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Thursday, 16 July 2020 22:14

Nissan Cutting Global Production 30% as Automakers Prep for New Pandemic Slowdown

Written by Paul A. Eisenstein, The Detroit Bureau
Nissan is cutting back on its production levels, including a 47% cut for the next three months. Nissan is cutting back on its production levels, including a 47% cut for the next three months.

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With the worsening global pandemic again taking a toll on automotive sales, there are growing indications manufacturers are preparing to trim back production, Reuters reporting Nissan Motor Co. will cut worldwide output 30% through December due to declining demand.

General Motors confirmed a report in TheDetroitBureau.com earlier this week that it is temporarily dropping a third shift at a light truck plant in Missouri due to weakening demand, and a senior Toyota official told us July 13 that the automaker is also considering production plans in the face of weakening U.S. sales.

 

Nissan will turn out just 2.6 million vehicles worldwide between April and December, down from the 3.7 million it produced during the same period last year, according to the Reuters report.

 

“We cannot comment on speculation regarding our product plans,” a U.S. spokesperson said when asked about the Reuters report.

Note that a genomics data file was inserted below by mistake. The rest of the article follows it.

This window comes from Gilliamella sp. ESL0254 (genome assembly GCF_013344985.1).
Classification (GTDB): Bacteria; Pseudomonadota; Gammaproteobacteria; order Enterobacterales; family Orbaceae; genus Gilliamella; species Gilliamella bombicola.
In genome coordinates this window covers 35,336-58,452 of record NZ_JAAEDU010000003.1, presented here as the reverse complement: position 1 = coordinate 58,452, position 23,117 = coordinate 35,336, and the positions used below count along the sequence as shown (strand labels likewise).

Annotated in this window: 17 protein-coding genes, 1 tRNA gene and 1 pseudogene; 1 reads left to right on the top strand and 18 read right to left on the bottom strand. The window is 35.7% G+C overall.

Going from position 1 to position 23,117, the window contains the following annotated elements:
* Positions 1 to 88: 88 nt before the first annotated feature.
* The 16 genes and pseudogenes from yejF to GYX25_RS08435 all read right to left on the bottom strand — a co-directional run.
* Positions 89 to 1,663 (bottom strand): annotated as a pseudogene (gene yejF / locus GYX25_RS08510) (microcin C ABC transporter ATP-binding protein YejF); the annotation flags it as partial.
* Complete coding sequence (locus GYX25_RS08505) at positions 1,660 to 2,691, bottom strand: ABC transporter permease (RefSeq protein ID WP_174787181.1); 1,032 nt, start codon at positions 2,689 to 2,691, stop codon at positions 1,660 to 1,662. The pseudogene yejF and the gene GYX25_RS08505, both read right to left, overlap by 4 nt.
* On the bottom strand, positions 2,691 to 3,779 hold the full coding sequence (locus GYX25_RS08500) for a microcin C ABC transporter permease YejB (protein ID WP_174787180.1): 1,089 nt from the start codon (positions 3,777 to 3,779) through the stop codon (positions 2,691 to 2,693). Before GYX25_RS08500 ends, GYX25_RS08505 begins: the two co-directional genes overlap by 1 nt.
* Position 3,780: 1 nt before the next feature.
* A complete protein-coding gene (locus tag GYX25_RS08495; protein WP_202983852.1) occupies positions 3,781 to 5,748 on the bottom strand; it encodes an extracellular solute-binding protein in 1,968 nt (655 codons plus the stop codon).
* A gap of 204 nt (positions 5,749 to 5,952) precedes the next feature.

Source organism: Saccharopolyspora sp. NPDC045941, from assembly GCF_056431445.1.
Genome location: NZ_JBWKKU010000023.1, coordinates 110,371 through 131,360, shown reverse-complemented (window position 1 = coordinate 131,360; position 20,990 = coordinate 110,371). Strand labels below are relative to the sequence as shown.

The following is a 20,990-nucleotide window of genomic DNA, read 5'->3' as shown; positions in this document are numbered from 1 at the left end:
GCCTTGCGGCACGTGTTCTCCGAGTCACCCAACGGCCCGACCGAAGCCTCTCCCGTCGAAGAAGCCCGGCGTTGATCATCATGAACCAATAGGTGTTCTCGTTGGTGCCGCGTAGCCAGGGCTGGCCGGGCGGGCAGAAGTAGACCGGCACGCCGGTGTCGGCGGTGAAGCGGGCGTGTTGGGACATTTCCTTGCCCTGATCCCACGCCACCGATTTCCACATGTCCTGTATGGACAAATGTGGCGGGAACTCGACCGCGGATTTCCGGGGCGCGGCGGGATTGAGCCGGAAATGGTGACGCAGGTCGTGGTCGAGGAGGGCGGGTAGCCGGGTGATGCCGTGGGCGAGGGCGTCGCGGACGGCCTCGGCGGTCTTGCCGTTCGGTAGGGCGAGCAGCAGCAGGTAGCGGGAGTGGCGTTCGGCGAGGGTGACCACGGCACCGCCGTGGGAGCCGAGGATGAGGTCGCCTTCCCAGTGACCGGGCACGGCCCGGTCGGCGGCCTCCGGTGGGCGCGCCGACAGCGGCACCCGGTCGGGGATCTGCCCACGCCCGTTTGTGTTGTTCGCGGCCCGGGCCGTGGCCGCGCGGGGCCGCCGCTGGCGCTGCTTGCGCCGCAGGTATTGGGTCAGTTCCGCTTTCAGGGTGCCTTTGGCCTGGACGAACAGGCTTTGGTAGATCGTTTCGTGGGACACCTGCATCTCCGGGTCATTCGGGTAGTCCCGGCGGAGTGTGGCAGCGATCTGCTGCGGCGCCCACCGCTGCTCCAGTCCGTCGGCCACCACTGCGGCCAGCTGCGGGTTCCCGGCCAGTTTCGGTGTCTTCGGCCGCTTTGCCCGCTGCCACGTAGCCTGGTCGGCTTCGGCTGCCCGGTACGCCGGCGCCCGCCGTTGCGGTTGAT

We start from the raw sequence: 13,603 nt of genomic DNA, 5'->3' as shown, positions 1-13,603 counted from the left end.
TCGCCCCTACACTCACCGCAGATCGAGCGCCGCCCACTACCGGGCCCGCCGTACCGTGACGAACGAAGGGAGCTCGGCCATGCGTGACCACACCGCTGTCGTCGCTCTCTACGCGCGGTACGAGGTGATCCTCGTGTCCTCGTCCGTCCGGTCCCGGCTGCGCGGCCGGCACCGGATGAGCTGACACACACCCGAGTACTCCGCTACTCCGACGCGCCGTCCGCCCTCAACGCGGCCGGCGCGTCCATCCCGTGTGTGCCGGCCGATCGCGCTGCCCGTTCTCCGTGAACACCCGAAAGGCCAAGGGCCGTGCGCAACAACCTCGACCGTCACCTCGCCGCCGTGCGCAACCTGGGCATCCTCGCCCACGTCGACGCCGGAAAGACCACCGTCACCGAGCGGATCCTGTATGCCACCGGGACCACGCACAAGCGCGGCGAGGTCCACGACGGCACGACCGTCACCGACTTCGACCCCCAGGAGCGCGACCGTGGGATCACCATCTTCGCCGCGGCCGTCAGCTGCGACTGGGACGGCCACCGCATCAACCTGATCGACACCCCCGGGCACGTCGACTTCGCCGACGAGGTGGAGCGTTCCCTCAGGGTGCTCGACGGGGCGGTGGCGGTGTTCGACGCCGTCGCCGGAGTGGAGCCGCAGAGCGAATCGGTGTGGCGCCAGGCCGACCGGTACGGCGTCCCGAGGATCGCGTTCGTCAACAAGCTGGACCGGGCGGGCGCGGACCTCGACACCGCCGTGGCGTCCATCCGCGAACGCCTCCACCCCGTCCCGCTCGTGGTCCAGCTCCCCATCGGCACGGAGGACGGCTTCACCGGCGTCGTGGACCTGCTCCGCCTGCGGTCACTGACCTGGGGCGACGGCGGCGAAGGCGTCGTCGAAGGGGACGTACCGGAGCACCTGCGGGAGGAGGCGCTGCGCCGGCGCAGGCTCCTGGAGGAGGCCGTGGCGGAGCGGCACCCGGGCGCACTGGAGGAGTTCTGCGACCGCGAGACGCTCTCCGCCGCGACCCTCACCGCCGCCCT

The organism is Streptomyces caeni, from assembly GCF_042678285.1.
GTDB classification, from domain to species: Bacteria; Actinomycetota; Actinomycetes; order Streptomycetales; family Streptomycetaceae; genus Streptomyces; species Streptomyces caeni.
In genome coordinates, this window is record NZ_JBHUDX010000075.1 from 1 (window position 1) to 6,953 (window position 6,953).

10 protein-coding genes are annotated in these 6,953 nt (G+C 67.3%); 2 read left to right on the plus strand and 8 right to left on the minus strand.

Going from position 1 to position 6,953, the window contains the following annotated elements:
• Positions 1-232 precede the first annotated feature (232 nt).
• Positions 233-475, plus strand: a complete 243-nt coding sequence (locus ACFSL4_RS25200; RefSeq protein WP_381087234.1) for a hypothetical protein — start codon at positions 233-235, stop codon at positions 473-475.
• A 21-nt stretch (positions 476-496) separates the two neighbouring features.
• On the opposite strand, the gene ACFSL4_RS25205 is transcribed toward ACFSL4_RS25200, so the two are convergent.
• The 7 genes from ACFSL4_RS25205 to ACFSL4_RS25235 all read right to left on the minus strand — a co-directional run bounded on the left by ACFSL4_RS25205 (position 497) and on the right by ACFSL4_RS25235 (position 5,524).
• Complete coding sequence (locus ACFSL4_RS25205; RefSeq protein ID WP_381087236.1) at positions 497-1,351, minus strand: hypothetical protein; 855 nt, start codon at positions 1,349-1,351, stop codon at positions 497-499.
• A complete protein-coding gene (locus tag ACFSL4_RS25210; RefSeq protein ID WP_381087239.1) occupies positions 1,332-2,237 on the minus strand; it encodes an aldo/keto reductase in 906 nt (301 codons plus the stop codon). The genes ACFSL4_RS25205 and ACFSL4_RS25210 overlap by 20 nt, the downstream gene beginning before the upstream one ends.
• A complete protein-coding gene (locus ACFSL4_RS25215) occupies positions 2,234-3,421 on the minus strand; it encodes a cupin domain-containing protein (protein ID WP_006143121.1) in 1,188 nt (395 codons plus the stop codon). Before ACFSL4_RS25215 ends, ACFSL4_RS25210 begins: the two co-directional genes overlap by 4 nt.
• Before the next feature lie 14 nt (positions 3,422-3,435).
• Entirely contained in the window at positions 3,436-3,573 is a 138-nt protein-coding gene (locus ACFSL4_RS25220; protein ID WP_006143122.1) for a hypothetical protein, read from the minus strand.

The cutback would come at a particularly tough time for Japan’s second-largest automaker. It reported a $6.2 billion loss for the fiscal year that ended March 31, its first annual deficit in 11 years. When the figures were announced in May, CEO Makoto Uchida cited “excess sales expansion” as a factor and promised to keep production more closely aligned with demand, “maintaining financial discipline and focusing on net revenue per unit to achieve profitability.”

 

Nissan plans to adjust output in quarterly stages, Reuters reported, citing unnamed sources. For the July-September period, production will be reduced by 47% worldwide, then slowly creep back up through December.

 

One of the challenges facing the industry is the fact that total production shutdowns forced by the pandemic earlier this year have resulted in significant inventory issues, though these vary by product segment and market region. Overall, there were about 1.1 million fewer vehicles in U.S. inventory than was normal for this time of year, analysts with Cox Automotive reported during a media webinar earlier this month.

 

The most severe shortages impact the full-size pickup segment and then, to a lesser degree, SUVs and other light trucks. And dealers are reportedly facing the biggest problems in Southern states, such as Texas and Florida, where sales held up better than the rest of the U.S. during the original COVID-19 surge in March through May.

 

Now, however, it’s that very region being hammered by a new surge in the pandemic. A new estimate by analysts suggests the auto industry could be headed for another soft patch as the surge of COVID-19 sweeps across the Sunbelt, where some of the largest markets for new cars are located.

 

“The surge in COVID-19 cases across the country is negatively impacting consumers and dealers. Almost half of the shoppers delaying their purchase described this as a ‘scary’ time to buy a vehicle,” Cox Autotive analysts said in their latest Consumer and Dealer Sentiment Study released this week.


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